UPGRADE THAT SPACE….CAREFULLY
Upgrading a general manufacturing space to a cleanroom environment can be a popular option. A number of cleanroom compatible material alternatives exist for wall, floor and ceiling construction. It may also be tempting to use the existing air-conditioning system to maintain temperature and humidity control within the upgraded space. For less stringent cleanrooms there may even be the notion to install HEPA filtration in the system AHU thereby gaining an even greater first cost advantage.
A few words of caution. The pressure drop of a HEPA filter is significantly higher than that of the Merv 4 or 6 filters commonly found on commercial AHUs. To move the same air volume through a HEPA filter may require increasing the fan speed with accompanying increased noise; may require a larger horsepower motor; may require that larger horsepower motor to have a larger frame size requiring the AHU to be torn apart and rebuilt to accommodate the larger motor; in short, may be totally impractical. This definitely should be reviewed at an early stage of the conceptual design process.
Standard commercial air-conditioning generally does not have dehumidification control built in. The cooling system will remove moisture from the air, but usually as an adjunct to the comfort cooling process, not as a separately controlled function. It is unrealistic to expect such a system to control to 45 +/5% RH, a fairly common process-related cleanroom humidity specification. If comfort is the goal and there are no considerations requiring a lower humidity then the 60%+ relative humidity achievable with standard equipment may be appropriate.
The existing standard commercial air-conditioning system may very well have been sized based on a calculated cooling load where a 72-75ºF indoor design temperature is considered adequate. If the people working in the cleanroom are going to be wearing cleanroom garments they will very likely be uncomfortably warm at such a temperature. It is not unusual to have a cleanroom temperature as low as 66-68ºF where full bunny suits are worn. This could add 20-25% to the cooling load that the “old” system is required to handle. The whole area of reusing existing HVAC equipment in a cleanroom upgrade should be reviewed before attempting to use the existing system.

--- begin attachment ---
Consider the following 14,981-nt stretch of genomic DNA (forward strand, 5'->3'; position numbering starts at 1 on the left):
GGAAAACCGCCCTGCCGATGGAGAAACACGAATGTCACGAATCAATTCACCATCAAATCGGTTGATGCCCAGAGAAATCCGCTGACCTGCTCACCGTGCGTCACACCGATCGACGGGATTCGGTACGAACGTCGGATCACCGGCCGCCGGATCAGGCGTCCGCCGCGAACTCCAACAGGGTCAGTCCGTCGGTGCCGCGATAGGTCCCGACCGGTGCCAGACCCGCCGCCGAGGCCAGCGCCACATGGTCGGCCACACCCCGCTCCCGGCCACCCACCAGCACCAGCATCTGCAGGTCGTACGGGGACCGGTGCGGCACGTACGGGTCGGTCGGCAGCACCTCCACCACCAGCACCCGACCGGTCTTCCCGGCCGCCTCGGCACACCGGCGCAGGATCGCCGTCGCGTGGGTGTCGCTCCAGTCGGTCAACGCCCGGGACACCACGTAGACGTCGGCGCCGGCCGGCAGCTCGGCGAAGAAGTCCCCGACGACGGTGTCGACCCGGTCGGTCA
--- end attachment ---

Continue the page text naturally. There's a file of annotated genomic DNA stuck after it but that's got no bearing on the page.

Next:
Air patterns within the cleanroom can have a significant affect on particle counts. In a turbulent flow cleanroom, that is, a facility with less than 90-100% HEPA filter coverage, filtered air directed onto a work surface can yield particle counts close to zero. However, the particle counter probe, moved into an area out of the main clean air stream may show particle counts tens, even hundreds of times that value. Eddy currents at the juncture of wall and ceiling may trap particles and see them recirculate within the room, being removed only very slowly, if at all. Such pockets of particles can be disturbed by personnel or other movement within the cleanroom resulting in particles being deposited on critical surfaces.
All air entering a rated cleanroom should be HEPA filtered. The point of entry should be evaluated relative to the equipment, process, or personnel that the air will encounter and the point at which the air leaves the room should located to insure that the air can readily exit the room without depositing any entrained particles in critical areas. High entry, low return is still the preferred air flow scheme in most cleanrooms. Increasingly the use of computer software is being used to permit this flow pattern to be visualized. As a practical matter unidirectional cleanrooms with 100% HEPA filter coverage and raised floor plenum returns tend not to be affected much by airflow pattern issues unless process equipment within the room creates eddy currents. However, non-unidirectional cleanrooms may very well not meet expectations if airflow patterns are ignored.
Air change rate has traditionally been the criterion for establishing cleanroom cleanliness classification. However owner/operator expectations of high quality productivity in a comfortable worker environment may not be met without a detailed review of how the cleanroom will be equipped, staffed, and operated. Specific examples of the issues detailed above have, over the years, demonstrated this.
Ray Schneider is a consultant and on the faculty of Clemson University and can be reached at www.hvacforensics.com